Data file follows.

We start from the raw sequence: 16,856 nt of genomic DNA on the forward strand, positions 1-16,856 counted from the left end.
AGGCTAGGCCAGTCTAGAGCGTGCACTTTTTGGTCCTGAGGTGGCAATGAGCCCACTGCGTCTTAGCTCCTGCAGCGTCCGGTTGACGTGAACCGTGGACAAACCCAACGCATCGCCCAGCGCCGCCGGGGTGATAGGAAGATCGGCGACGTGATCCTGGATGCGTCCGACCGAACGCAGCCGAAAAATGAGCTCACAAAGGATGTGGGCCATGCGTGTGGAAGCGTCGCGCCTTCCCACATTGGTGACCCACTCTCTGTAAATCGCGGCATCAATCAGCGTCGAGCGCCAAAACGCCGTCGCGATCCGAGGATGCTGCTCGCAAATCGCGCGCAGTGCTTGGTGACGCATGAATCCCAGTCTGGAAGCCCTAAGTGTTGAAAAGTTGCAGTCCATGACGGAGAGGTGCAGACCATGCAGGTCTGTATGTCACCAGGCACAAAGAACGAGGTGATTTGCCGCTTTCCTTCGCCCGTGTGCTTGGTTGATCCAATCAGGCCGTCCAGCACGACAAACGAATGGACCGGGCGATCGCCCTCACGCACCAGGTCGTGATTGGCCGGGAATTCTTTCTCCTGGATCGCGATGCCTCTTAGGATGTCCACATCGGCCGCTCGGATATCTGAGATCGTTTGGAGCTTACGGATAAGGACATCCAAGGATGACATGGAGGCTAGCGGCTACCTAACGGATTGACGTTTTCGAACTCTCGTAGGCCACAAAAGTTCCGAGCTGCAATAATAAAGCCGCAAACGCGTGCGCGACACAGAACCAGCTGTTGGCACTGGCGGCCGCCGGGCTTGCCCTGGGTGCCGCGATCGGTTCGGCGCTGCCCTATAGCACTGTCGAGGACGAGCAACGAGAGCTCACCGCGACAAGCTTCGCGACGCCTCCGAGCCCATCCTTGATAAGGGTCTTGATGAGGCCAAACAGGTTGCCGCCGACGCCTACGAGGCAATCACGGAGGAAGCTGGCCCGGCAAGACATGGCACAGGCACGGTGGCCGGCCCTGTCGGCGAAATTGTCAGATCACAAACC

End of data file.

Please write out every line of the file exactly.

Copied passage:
We start from the raw sequence: 16,856 nt of genomic DNA on the forward strand, positions 1-16,856 counted from the left end.
AGGCTAGGCCAGTCTAGAGCGTGCACTTTTTGGTCCTGAGGTGGCAATGAGCCCACTGCGTCTTAGCTCCTGCAGCGTCCGGTTGACGTGAACCGTGGACAAACCCAACGCATCGCCCAGCGCCGCCGGGGTGATAGGAAGATCGGCGACGTGATCCTGGATGCGTCCGACCGAACGCAGCCGAAAAATGAGCTCACAAAGGATGTGGGCCATGCGTGTGGAAGCGTCGCGCCTTCCCACATTGGTGACCCACTCTCTGTAAATCGCGGCATCAATCAGCGTCGAGCGCCAAAACGCCGTCGCGATCCGAGGATGCTGCTCGCAAATCGCGCGCAGTGCTTGGTGACGCATGAATCCCAGTCTGGAAGCCCTAAGTGTTGAAAAGTTGCAGTCCATGACGGAGAGGTGCAGACCATGCAGGTCTGTATGTCACCAGGCACAAAGAACGAGGTGATTTGCCGCTTTCCTTCGCCCGTGTGCTTGGTTGATCCAATCAGGCCGTCCAGCACGACAAACGAATGGACCGGGCGATCGCCCTCACGCACCAGGTCGTGATTGGCCGGGAATTCTTTCTCCTGGATCGCGATGCCTCTTAGGATGTCCACATCGGCCGCTCGGATATCTGAGATCGTTTGGAGCTTACGGATAAGGACATCCAAGGATGACATGGAGGCTAGCGGCTACCTAACGGATTGACGTTTTCGAACTCTCGTAGGCCACAAAAGTTCCGAGCTGCAATAATAAAGCCGCAAACGCGTGCGCGACACAGAACCAGCTGTTGGCACTGGCGGCCGCCGGGCTTGCCCTGGGTGCCGCGATCGGTTCGGCGCTGCCCTATAGCACTGTCGAGGACGAGCAACGAGAGCTCACCGCGACAAGCTTCGCGACGCCTCCGAGCCCATCCTTGATAAGGGTCTTGATGAGGCCAAACAGGTTGCCGCCGACGCCTACGAGGCAATCACGGAGGAAGCTGGCCCGGCAAGACATGGCACAGGCACGGTGGCCGGCCCTGTCGGCGAAATTGTCAGATCACAAACC